Along with providing another of our periodic chances to catch up a bit, it's gotten me thinking about the many changes in and influences on the way I see the world since that seemingly antediluvian time - shortly before the end of the Cold War - when I ticked the 'Choose a major' box next to 'History'.
In particular, I've long been struck by the extent to which my own intellectual perspective has been subject to chance and coincidence - factors which in more academic surroundings go under the more weighty and serious-sounding term 'contingency'.
I was long plagued by the feeling that 'real' historians developed their conceptual and methodological approach to the world and its mysteries in a coherent, organised way. So, that they systematically and cumulatively increased their understanding of the world starting, let's say, from about secondary school. I have always envied those people, if, in fact, they truly exist. However, I don't think I'll ever be one, as my intellectual development, such as it is, has in retrospect been a rather haphazard undertaking.
I attended my midwestern undergraduate university simply because it was nearby and affordable. There, because of my choice of courses and friendships my introduction to historical study came to be shaped by the relatively concrete certainties of the form of Marxism (more old school than new left) which guided the thinking of a small but dynamic cadre of professors in my department. Marxism, you might think, was in itself a fairly serious and invigorating mental leap for a boy from the suburbs (and it was), even if, ultimately, my exposure to it had been a matter of chance (conditioned, of course, by a certain stage in capitalist development and particular forms of cultural hegemony...and so on).
(By the way, that was a long time ago, and the department has most likely changed since then. So, no need to go warning David Horowitz about the red menace lurking on the plains, OK?)
But contingency was only getting started with me. The wheel of fortune had new surprises in store in the form of a graduate fellowship, which not only took me far away from cornfields, but also required an often bewildering submersion in the turbulent waters of post-modern theory. Suddenly, nobody around me was talking about Marx, but rather about a variety of French people I'd never heard of who wrote in sentences I could barely understand. This meant that a slew of new theories then took centre stage, some of which fit well with the older me, some of which didn't. A chance encounter with the field of crime history (What?...crime has a history?!) opened new perspectives all its own, some of which swam with, and some against, the intellectual tide around me.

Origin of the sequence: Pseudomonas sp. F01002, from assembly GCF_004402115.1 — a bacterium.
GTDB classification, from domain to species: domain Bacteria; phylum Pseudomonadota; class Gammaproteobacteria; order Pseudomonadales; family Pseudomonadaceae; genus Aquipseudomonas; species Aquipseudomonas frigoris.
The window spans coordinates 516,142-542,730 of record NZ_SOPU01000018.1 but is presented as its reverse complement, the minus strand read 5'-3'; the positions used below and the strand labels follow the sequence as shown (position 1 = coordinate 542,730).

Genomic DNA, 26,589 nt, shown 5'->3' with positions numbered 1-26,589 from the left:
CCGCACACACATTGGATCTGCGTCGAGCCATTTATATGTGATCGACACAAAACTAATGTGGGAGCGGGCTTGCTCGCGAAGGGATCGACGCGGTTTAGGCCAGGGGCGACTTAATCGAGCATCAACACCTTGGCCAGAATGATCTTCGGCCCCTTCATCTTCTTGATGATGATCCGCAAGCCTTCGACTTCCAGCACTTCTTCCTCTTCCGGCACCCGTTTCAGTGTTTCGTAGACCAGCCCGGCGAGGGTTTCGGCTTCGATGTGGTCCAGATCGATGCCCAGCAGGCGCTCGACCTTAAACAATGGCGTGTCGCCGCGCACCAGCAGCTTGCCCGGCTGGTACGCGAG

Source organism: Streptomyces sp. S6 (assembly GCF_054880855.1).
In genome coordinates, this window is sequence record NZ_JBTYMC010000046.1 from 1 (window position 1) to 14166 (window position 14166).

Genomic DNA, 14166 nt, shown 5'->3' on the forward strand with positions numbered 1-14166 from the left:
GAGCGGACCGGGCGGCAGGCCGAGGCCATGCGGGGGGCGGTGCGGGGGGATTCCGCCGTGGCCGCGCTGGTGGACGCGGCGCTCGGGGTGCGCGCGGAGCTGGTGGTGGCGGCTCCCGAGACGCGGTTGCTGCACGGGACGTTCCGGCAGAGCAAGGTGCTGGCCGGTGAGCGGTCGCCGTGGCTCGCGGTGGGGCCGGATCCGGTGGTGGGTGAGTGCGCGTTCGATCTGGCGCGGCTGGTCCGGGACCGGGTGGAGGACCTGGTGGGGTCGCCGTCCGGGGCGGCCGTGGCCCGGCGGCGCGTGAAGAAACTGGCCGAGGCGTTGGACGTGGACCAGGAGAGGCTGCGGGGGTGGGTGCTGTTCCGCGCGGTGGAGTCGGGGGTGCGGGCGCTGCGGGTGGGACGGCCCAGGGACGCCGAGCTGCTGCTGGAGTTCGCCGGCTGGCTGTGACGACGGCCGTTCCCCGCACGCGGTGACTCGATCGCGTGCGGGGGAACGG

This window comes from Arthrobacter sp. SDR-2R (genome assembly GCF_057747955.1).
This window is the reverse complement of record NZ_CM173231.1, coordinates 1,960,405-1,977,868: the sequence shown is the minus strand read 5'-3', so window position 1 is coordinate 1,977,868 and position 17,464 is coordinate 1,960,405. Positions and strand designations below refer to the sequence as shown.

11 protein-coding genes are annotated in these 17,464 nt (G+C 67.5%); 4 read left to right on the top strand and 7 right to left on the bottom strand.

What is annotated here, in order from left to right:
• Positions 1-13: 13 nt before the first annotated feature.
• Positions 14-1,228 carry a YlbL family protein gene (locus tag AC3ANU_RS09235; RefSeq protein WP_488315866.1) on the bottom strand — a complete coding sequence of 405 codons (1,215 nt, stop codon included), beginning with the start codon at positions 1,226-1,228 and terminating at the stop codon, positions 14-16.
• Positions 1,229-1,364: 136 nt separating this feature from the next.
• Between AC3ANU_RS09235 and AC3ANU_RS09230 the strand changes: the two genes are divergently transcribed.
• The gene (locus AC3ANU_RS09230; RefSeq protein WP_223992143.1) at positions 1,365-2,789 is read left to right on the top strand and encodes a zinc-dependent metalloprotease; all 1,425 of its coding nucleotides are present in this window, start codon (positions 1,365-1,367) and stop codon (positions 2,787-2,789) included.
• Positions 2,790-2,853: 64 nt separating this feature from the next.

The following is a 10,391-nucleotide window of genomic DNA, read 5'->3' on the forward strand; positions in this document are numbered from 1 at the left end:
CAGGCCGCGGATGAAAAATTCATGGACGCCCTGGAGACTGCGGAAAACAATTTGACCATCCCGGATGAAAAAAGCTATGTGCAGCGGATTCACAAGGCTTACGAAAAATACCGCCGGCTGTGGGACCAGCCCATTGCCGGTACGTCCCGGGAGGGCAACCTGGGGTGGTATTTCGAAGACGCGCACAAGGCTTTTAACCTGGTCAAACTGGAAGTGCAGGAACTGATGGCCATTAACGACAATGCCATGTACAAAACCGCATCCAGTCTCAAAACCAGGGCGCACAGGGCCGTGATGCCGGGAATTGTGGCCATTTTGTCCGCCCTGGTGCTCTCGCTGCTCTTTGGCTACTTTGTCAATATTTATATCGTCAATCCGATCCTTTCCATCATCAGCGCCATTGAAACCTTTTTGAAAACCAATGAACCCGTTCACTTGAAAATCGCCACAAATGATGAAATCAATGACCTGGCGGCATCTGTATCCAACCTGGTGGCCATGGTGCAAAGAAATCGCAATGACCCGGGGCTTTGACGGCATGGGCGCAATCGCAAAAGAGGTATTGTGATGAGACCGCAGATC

The result, in such situations, is typically an amalgam, based not only on what you think, but on what the important people around you happen to think, such as your advisors. So it was with me. I had learned a lot; however, there seemed little which was systematic about it. I had taken things from here - modes of production, civilising processes, social relationships - and from there - discourse, narrative, practices, power, you name it - and tried to weave them into something I could wear which at least didn't have any major holes in it.
Dissertation research - as is probably usually the case - failed to follow the carefully outlined script of the prospectus I had so labouriously sweated over for a year. (Trawling through archives has a tendency to churn up all kinds of bottom-feeding wildlife you don't expect or even want to find. ) Of course, even if you do all the careful, systematic things required of quality historical work (and I had), in the end, you have to make use of what you find and constrain its semi-radomness with a more-or-less coherent framework. But this framework is itself not only the product of well-structured things like reading lists and seminar schedules, but also of comments from random strangers at conferences, serendipitous world events, the background noise of the media, the influence of friends and the mysterious proddings of the unconscious.
Somehow, in the end, it all seemed to fit together in a string of about 100,000 sense-embodying words whose solid grammatical structure and cool logical order conceal the contingencies which gave birth to them.
For whatever reason (I like to think of it as a courageous sense of intellectual adventure...you might prefer to call it confusion), having achieved a semblance of an orderly Weltanschauung for the length of one book, I almost immediately began remodelling it, since I'd discovered still more things - evolutionary theory, biology, neuro-psychology - which made me think in new ways about the topics - culture and violence - on which I had been working. These have now become a part of what I write just as much as the perspectives which came before.